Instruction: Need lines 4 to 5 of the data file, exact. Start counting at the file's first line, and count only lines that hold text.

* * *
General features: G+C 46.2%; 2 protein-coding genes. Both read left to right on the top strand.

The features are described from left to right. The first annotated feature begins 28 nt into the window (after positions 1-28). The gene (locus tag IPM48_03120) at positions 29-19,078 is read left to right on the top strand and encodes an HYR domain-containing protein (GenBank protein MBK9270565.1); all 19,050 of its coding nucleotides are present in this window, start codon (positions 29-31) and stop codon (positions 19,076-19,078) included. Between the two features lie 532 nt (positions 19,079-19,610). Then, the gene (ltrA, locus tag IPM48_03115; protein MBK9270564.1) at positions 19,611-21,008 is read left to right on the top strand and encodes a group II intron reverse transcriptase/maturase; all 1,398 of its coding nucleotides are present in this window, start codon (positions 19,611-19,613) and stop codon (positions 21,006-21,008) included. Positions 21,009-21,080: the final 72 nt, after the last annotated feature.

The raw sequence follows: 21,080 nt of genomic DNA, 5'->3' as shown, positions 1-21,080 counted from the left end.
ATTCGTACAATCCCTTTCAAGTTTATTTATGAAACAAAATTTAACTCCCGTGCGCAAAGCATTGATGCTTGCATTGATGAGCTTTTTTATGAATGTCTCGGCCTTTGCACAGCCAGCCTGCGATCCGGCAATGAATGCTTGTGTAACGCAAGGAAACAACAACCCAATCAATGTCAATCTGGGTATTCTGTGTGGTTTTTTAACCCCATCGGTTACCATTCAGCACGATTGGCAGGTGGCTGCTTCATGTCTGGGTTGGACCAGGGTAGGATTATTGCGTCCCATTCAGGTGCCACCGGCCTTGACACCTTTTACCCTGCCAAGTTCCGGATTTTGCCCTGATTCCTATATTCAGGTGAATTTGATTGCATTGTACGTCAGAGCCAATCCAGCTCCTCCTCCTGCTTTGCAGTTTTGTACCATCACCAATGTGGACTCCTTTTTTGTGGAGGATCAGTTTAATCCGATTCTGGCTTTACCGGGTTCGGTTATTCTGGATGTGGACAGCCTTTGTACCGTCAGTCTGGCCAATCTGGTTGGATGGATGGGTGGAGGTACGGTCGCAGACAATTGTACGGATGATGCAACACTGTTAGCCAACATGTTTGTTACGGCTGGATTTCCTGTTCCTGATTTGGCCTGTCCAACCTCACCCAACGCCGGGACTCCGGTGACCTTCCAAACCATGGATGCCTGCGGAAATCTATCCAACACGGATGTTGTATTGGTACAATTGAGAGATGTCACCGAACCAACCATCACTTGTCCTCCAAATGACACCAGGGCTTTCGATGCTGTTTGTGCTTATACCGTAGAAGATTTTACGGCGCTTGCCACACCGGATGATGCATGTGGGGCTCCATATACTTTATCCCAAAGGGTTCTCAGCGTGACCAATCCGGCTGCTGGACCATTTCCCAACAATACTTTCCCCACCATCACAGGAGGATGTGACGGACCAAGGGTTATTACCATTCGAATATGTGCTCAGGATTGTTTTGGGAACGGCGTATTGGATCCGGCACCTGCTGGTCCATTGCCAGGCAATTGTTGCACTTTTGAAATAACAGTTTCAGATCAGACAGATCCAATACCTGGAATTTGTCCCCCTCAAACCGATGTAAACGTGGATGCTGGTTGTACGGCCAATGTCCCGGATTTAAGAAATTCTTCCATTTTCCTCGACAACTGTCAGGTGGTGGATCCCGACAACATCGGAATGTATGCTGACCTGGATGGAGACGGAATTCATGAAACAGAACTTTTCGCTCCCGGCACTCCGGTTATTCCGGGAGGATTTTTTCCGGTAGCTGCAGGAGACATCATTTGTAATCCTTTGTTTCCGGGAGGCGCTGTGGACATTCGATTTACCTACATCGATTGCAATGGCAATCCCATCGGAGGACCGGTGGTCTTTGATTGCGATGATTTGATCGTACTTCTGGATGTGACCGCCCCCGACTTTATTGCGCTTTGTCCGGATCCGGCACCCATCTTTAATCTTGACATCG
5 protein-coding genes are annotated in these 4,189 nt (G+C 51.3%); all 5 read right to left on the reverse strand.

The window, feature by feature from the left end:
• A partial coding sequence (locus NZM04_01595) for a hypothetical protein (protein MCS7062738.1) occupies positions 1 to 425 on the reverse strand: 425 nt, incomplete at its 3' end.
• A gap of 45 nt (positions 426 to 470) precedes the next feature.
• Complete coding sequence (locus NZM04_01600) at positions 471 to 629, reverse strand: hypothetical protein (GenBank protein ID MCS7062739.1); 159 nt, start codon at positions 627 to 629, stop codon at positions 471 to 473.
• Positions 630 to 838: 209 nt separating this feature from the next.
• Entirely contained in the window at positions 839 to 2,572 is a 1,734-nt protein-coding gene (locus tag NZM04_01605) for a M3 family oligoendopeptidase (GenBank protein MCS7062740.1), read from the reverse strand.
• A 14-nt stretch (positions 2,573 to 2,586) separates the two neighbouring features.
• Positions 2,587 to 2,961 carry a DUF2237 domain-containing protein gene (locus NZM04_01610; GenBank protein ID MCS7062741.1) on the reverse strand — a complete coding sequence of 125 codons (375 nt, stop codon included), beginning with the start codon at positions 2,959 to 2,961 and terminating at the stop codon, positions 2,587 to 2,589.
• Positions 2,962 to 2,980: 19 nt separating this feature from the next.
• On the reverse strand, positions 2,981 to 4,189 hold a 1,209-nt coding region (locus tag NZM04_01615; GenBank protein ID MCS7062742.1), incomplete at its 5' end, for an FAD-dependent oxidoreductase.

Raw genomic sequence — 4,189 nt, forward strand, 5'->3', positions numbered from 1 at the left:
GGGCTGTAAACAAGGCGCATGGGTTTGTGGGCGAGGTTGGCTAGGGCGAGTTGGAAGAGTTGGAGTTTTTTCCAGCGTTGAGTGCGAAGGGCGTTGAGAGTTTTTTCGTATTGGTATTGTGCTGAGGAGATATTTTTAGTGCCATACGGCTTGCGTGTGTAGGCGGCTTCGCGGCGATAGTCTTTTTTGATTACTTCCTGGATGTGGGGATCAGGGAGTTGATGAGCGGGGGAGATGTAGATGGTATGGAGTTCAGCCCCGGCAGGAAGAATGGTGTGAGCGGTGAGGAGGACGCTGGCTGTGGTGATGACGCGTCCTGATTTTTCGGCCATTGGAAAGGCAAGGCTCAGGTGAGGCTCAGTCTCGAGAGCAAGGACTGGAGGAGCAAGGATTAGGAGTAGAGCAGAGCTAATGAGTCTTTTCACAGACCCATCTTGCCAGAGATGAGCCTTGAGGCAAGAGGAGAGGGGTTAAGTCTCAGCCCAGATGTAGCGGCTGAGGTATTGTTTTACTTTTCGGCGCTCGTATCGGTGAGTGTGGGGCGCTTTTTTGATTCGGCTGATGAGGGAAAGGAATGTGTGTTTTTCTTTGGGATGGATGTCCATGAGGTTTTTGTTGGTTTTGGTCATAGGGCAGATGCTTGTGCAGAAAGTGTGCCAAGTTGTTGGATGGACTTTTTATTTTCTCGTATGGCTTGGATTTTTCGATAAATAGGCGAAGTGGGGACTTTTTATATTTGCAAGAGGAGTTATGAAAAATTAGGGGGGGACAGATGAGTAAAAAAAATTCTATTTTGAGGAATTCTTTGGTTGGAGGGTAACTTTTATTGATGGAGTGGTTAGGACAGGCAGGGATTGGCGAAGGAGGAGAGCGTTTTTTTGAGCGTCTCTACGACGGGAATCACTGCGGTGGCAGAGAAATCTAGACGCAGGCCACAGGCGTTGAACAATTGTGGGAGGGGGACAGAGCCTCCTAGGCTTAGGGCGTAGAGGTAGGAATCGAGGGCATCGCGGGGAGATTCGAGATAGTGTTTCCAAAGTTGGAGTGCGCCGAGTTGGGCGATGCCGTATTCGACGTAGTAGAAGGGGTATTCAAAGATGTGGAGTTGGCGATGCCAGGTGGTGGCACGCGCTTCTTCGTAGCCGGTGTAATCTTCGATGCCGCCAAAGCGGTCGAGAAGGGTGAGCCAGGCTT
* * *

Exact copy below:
ATTCGTACAATCCCTTTCAAGTTTATTTATGAAACAAAATTTAACTCCCGTGCGCAAAGCATTGATGCTTGCATTGATGAGCTTTTTTATGAATGTCTCGGCCTTTGCACAGCCAGCCTGCGATCCGGCAATGAATGCTTGTGTAACGCAAGGAAACAACAACCCAATCAATGTCAATCTGGGTATTCTGTGTGGTTTTTTAACCCCATCGGTTACCATTCAGCACGATTGGCAGGTGGCTGCTTCATGTCTGGGTTGGACCAGGGTAGGATTATTGCGTCCCATTCAGGTGCCACCGGCCTTGACACCTTTTACCCTGCCAAGTTCCGGATTTTGCCCTGATTCCTATATTCAGGTGAATTTGATTGCATTGTACGTCAGAGCCAATCCAGCTCCTCCTCCTGCTTTGCAGTTTTGTACCATCACCAATGTGGACTCCTTTTTTGTGGAGGATCAGTTTAATCCGATTCTGGCTTTACCGGGTTCGGTTATTCTGGATGTGGACAGCCTTTGTACCGTCAGTCTGGCCAATCTGGTTGGATGGATGGGTGGAGGTACGGTCGCAGACAATTGTACGGATGATGCAACACTGTTAGCCAACATGTTTGTTACGGCTGGATTTCCTGTTCCTGATTTGGCCTGTCCAACCTCACCCAACGCCGGGACTCCGGTGACCTTCCAAACCATGGATGCCTGCGGAAATCTATCCAACACGGATGTTGTATTGGTACAATTGAGAGATGTCACCGAACCAACCATCACTTGTCCTCCAAATGACACCAGGGCTTTCGATGCTGTTTGTGCTTATACCGTAGAAGATTTTACGGCGCTTGCCACACCGGATGATGCATGTGGGGCTCCATATACTTTATCCCAAAGGGTTCTCAGCGTGACCAATCCGGCTGCTGGACCATTTCCCAACAATACTTTCCCCACCATCACAGGAGGATGTGACGGACCAAGGGTTATTACCATTCGAATATGTGCTCAGGATTGTTTTGGGAACGGCGTATTGGATCCGGCACCTGCTGGTCCATTGCCAGGCAATTGTTGCACTTTTGAAATAACAGTTTCAGATCAGACAGATCCAATACCTGGAATTTGTCCCCCTCAAACCGATGTAAACGTGGATGCTGGTTGTACGGCCAATGTCCCGGATTTAAGAAATTCTTCCATTTTCCTCGACAACTGTCAGGTGGTGGATCCCGACAACATCGGAATGTATGCTGACCTGGATGGAGACGGAATTCATGAAACAGAACTTTTCGCTCCCGGCACTCCGGTTATTCCGGGAGGATTTTTTCCGGTAGCTGCAGGAGACATCATTTGTAATCCTTTGTTTCCGGGAGGCGCTGTGGACATTCGATTTACCTACATCGATTGCAATGGCAATCCCATCGGAGGACCGGTGGTCTTTGATTGCGATGATTTGATCGTACTTCTGGATGTGACCGCCCCCGACTTTATTGCGCTTTGTCCGGATCCGGCACCCATCTTTAATCTTGACATCG
5 protein-coding genes are annotated in these 4,189 nt (G+C 51.3%); all 5 read right to left on the reverse strand.